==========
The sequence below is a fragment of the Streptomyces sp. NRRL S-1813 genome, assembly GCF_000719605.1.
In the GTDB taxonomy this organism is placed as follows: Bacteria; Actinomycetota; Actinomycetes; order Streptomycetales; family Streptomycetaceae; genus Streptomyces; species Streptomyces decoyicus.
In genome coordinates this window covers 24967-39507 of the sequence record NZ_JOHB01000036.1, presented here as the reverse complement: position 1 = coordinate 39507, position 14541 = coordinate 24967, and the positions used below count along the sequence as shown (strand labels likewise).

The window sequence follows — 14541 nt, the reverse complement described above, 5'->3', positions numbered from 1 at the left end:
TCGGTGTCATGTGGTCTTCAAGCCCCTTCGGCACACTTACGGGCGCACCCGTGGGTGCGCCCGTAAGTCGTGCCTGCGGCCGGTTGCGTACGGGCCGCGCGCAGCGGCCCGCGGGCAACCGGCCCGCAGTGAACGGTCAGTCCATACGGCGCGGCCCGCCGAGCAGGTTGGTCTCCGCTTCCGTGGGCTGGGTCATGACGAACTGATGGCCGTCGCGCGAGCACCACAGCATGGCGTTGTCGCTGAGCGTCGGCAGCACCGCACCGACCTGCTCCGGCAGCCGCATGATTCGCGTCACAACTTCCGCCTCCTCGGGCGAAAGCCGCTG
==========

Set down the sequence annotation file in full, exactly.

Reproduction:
The sequence below is a fragment of the Streptomyces sp. NRRL S-1813 genome, assembly GCF_000719605.1.
In the GTDB taxonomy this organism is placed as follows: Bacteria; Actinomycetota; Actinomycetes; order Streptomycetales; family Streptomycetaceae; genus Streptomyces; species Streptomyces decoyicus.
In genome coordinates this window covers 24967-39507 of the sequence record NZ_JOHB01000036.1, presented here as the reverse complement: position 1 = coordinate 39507, position 14541 = coordinate 24967, and the positions used below count along the sequence as shown (strand labels likewise).

The window sequence follows — 14541 nt, the reverse complement described above, 5'->3', positions numbered from 1 at the left end:
TCGGTGTCATGTGGTCTTCAAGCCCCTTCGGCACACTTACGGGCGCACCCGTGGGTGCGCCCGTAAGTCGTGCCTGCGGCCGGTTGCGTACGGGCCGCGCGCAGCGGCCCGCGGGCAACCGGCCCGCAGTGAACGGTCAGTCCATACGGCGCGGCCCGCCGAGCAGGTTGGTCTCCGCTTCCGTGGGCTGGGTCATGACGAACTGATGGCCGTCGCGCGAGCACCACAGCATGGCGTTGTCGCTGAGCGTCGGCAGCACCGCACCGACCTGCTCCGGCAGCCGCATGATTCGCGTCACAACTTCCGCCTCCTCGGGCGAAAGCCGCTG